The Single Person’s Declaration Of Independence
When in the course of human events it becomes necessary for a single person to tirelessly qualify their vague relationships to curious aunts and grandchild-hungry mothers and married friends and nosy coworkers, a decent respect to the opinions of people who can’t mind their goddamn business requires that the single person should declare the reasons why they’re, well… single.
We hold these truths to be self-evident, that we’ve put ourselves out there on OkCupid and in bars; that 50 First Dates isn’t just the title of some godawful romcom (JK love it), but something we’ve actually attempted in the pursuit of happiness; that we have been subjected to unanswered text messages, and insane exes, and people who pen really great online dating profiles but turn out to be mute or to hate their mothers in unnatural, character-defining ways; and whenever we’re faced with the prospect of settling down with someone we despise to fulfill the long established expectation that we’re young and attractive but not young and attractive forever so could all you single people get it together and quit sleeping around? — it is our right, our duty, to be like… yo, have you seen the divorce rate lately? I mean, we’re trying our hardest out here to find someone we like enough to introduce to our friends, really we are, this doesn’t make us bad people but rather it makes us discerning people who just haven’t found their ‘missing piece’ yet, to quote Shel Silverstein, — And via this document, we come together to explain our non-relationship status and how like, being single is not akin to being misguided or damaged or some nefarious Hitler-type character. To prove this, let facts be submitted to a candid world.
We were, at some point, in unhealthy relationships that we ended in hopes for a better tomorrow — one in which our friends and families do not gossip endlessly about how toxic our relationship is.
We are not sure what we want and are harmlessly trying to figure that out by taking a few cars for a test-drive rather than like, committing to driving a hand-me-down lemon just because it’s available and basically free.
We like sleeping in unconventional formations that make it difficult to share a bed with someone every night.
We are seeing someone we kind of like, but we don’t want to spoil it by discussing it with you, of all people.
We feel that giving birth to a child is probably something we should decide to do because we’re ready and not because you think you might die before you get to see it happen.
Ditto re: marriage.
We are secretly still sleeping with our ex, we didn’t tell you because we knew you’d judge us… see that face you’re making? We knew you’d judge, it’s like you can’t even help it.
Our television viewing habits are kind of off-putting and will only be well-received by a very special person who we have not yet found.
We are waiting for equal marriage rights for every American, we are very socially evolved like that. Also, single.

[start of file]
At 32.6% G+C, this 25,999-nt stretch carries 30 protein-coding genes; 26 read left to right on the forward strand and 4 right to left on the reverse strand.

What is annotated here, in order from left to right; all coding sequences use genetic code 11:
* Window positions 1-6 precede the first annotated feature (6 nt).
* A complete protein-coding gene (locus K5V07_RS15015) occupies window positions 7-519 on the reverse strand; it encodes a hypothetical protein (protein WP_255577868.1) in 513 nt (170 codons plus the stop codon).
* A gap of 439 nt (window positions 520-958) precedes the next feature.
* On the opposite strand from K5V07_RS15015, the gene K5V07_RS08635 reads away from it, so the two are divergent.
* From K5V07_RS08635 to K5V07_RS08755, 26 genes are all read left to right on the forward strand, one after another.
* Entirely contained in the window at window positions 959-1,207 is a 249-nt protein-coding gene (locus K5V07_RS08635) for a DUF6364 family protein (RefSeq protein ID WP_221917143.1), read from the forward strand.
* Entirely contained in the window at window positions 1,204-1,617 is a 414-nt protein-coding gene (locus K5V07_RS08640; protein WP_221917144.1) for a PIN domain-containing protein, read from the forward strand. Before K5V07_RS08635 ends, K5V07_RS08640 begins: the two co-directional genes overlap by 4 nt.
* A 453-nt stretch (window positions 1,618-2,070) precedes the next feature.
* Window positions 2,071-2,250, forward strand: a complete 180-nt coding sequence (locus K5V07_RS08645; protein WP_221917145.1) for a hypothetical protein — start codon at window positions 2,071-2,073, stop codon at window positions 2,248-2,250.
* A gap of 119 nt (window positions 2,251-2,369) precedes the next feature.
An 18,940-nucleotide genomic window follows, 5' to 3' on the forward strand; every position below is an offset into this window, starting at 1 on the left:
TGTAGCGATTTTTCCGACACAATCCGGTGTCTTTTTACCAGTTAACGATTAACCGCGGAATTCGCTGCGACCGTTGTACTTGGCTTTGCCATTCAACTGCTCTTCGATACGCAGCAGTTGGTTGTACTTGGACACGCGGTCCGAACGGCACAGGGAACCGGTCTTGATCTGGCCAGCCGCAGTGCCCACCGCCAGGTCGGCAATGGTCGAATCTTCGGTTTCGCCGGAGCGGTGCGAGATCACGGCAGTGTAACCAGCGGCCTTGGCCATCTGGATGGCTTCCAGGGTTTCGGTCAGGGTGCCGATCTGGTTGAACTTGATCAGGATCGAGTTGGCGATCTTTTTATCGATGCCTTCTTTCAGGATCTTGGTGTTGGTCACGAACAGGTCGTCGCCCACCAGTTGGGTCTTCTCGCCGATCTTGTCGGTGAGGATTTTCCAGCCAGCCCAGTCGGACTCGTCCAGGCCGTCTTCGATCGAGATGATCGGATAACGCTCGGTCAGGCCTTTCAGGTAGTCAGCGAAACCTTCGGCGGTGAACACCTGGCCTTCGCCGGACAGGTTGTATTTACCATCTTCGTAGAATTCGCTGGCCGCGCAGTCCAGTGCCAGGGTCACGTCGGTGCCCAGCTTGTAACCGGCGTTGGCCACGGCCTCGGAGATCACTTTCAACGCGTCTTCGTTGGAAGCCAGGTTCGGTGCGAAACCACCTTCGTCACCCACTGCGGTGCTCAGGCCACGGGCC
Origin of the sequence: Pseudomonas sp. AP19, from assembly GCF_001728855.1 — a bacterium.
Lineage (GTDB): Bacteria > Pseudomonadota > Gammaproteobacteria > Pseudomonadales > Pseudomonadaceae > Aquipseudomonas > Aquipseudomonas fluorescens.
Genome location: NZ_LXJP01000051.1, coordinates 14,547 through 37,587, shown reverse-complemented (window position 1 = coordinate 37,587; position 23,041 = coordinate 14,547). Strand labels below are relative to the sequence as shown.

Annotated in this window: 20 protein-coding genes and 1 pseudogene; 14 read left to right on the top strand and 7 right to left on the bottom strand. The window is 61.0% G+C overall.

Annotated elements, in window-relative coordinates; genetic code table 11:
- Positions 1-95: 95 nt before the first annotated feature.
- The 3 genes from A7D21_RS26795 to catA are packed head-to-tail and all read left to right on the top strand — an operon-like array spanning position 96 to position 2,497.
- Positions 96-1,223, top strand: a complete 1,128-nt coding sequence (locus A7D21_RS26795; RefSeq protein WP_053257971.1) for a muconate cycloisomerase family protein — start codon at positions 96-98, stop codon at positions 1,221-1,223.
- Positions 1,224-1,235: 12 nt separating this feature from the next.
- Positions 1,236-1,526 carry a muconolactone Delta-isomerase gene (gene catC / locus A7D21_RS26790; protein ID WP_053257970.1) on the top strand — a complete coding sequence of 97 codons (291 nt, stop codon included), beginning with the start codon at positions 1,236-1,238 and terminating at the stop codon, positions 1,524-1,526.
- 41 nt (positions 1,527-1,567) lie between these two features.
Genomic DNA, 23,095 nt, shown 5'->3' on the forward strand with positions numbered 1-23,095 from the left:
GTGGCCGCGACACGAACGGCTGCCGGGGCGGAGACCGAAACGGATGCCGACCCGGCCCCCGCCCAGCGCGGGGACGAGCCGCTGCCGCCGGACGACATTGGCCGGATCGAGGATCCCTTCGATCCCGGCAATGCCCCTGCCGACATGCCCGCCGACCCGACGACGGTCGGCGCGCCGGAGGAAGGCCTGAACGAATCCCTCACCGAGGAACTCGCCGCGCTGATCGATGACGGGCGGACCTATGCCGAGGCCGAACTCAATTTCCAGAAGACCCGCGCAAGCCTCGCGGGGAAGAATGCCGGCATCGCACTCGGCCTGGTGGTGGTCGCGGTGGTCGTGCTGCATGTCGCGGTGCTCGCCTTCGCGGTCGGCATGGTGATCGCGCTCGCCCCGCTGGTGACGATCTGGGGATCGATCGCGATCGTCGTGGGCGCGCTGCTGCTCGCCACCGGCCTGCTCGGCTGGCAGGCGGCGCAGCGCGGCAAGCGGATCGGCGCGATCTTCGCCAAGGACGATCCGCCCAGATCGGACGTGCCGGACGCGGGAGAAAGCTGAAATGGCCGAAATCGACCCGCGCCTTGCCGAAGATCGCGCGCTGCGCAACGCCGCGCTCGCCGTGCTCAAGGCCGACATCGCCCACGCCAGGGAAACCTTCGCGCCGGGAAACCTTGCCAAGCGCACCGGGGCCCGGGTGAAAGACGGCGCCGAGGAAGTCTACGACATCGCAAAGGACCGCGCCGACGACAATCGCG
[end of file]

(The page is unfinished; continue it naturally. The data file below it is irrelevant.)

We are still working on loving ourselves, we feel like that’s important.
We went on a few dates with this one guy who seemed promising, but has sort of faded away without just cause and it’s kind of a sensitive subject.
We have been set up on dates with people who are so painfully wrong for us that it seriously makes us question our friendships with the people who set us up, launching us into a whole new realm of confusion and despair.
We just feel like it right now, okay?
We, therefore, Single People the World Over, do, in the name and by the authority of the good single people who identify as such, solemnly publish and declare, that we are absolved from all your weighty expectations and judgements regarding our less-than-married lifestyles. You should probably just, like, dissolve all of your preemptive ideas about how, when, and why we’re going to settle down. This document, the Single Person’s Declaration of Independence, pretty much requires that you do so. And documents, especially those on the internet, are binding and must be abided by or… else. For the support of this Declaration, we mutually pledge to each other our lives, our fortunes, and our sacred honor — until we get married, because we’re pretty sure our spouses get first dibs on our lives and fortunes and stuff and there’s just not enough to spread around. You understand.
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It started with a right swipe, a little green heart. Tinder of course.
Though I acknowledge and appreciate the differences in human experiences, and while your heartbreak is (and always will be) uniquely and completely your own, I must urge you to consider that I have been where you are.
With his hat cocked back, body tilted away from his cane, and right forefinger pointing directly at his audience, Joseph Ducreux commands the attention of those viewing his self-portrait.
I was born in 1990; he was born in 1973. I’m 23; he just turned 40.